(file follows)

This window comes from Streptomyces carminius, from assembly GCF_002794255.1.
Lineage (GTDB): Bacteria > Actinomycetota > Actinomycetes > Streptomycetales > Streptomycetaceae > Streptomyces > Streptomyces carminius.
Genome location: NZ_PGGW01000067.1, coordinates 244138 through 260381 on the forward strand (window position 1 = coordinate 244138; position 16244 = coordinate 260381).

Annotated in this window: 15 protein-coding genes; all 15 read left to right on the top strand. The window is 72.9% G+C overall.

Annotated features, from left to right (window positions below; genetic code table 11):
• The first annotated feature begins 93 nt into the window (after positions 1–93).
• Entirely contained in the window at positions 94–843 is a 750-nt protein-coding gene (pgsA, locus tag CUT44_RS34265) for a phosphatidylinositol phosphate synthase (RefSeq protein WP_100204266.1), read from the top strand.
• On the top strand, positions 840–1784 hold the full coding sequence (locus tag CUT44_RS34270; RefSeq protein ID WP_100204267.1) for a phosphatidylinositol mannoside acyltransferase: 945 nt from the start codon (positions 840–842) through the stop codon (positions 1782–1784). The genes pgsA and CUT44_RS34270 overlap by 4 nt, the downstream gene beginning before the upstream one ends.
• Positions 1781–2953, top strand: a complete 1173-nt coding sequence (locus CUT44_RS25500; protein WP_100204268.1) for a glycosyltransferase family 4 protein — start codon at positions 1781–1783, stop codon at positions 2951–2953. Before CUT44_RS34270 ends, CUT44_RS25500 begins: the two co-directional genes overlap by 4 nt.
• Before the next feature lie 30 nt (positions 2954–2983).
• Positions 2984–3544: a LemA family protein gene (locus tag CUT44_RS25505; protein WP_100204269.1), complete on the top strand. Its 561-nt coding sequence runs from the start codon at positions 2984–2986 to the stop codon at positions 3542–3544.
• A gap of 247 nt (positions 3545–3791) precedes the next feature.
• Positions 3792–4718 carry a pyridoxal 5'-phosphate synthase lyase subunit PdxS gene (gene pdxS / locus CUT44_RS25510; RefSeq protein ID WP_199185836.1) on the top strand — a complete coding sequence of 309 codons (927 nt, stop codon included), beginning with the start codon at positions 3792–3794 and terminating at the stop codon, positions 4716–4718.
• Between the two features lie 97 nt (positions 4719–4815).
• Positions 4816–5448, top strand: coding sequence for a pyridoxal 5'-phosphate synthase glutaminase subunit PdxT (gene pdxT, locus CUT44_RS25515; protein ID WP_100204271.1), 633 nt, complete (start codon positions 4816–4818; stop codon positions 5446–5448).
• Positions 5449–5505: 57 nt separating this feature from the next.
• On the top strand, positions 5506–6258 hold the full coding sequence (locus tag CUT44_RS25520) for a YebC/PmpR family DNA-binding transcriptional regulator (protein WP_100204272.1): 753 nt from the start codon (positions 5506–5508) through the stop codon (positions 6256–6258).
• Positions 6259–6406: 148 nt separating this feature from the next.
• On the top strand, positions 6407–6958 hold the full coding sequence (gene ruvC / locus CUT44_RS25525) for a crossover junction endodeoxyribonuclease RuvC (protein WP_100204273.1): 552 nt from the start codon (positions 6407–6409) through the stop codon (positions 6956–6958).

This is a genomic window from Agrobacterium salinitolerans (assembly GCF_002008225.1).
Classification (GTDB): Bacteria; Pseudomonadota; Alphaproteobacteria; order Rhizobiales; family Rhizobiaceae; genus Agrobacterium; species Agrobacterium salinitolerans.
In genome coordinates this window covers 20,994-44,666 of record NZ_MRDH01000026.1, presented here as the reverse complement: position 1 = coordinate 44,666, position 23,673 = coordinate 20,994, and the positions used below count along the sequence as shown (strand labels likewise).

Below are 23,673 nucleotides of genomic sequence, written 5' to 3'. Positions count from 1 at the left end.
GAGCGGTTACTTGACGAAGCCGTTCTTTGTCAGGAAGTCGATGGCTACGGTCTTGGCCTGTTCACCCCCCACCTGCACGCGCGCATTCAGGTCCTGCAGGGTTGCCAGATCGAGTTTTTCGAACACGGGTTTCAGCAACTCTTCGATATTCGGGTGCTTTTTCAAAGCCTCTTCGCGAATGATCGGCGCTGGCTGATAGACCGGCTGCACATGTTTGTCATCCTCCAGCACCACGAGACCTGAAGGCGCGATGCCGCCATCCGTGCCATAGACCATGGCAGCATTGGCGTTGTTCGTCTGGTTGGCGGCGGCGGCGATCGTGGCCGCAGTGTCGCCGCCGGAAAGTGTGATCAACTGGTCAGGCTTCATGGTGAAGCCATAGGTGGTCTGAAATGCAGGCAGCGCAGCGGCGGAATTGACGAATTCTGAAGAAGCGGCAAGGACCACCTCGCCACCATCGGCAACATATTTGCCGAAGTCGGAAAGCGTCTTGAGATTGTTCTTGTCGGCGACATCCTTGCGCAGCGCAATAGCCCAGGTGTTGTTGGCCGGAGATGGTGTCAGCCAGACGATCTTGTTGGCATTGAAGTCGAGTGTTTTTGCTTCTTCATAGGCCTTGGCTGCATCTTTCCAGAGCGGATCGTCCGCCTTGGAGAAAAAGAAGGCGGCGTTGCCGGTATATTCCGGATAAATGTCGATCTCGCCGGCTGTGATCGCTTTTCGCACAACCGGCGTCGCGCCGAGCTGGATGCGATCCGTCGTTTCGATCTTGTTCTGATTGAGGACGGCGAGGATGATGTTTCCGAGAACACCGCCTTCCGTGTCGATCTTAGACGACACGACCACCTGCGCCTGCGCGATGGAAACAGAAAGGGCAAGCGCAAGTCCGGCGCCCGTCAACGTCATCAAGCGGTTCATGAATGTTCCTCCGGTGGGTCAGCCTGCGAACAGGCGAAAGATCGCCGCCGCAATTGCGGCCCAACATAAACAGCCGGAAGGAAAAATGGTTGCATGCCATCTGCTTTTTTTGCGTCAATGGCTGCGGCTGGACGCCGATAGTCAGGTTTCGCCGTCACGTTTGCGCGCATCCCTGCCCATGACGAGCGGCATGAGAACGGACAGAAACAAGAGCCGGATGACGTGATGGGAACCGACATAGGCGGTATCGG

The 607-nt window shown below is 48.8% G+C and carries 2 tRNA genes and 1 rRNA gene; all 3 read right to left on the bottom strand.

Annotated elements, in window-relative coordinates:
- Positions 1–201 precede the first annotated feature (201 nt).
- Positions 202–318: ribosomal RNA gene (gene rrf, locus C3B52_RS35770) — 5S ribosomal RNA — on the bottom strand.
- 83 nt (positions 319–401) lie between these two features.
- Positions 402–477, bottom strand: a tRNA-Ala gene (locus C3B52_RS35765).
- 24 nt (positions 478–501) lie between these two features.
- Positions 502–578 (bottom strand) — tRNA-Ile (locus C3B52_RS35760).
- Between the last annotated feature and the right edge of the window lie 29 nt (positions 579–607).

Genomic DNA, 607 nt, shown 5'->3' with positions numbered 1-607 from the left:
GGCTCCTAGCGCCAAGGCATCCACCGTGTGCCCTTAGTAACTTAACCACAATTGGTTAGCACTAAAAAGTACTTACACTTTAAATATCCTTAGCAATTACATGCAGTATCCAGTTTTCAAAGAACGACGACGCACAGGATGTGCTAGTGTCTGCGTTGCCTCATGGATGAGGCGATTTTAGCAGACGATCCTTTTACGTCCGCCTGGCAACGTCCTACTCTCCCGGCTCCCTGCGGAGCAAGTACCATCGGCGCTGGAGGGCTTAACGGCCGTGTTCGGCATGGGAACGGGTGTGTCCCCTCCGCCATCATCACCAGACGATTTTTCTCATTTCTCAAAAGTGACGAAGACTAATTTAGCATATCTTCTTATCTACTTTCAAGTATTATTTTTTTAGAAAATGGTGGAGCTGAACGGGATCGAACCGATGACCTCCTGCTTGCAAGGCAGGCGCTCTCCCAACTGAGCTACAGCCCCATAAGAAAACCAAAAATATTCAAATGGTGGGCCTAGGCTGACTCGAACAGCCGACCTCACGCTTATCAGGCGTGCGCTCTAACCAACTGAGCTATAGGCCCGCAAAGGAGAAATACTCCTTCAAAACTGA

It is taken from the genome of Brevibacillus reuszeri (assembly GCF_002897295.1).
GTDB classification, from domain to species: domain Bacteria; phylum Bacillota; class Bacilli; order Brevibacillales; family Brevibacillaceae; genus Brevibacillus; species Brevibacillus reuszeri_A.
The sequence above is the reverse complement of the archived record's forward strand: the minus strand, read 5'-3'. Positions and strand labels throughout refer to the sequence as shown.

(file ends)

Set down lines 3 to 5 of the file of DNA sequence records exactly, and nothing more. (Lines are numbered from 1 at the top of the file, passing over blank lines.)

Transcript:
Genome location: NZ_PGGW01000067.1, coordinates 244138 through 260381 on the forward strand (window position 1 = coordinate 244138; position 16244 = coordinate 260381).

Annotated in this window: 15 protein-coding genes; all 15 read left to right on the top strand. The window is 72.9% G+C overall.

Annotated features, from left to right (window positions below; genetic code table 11):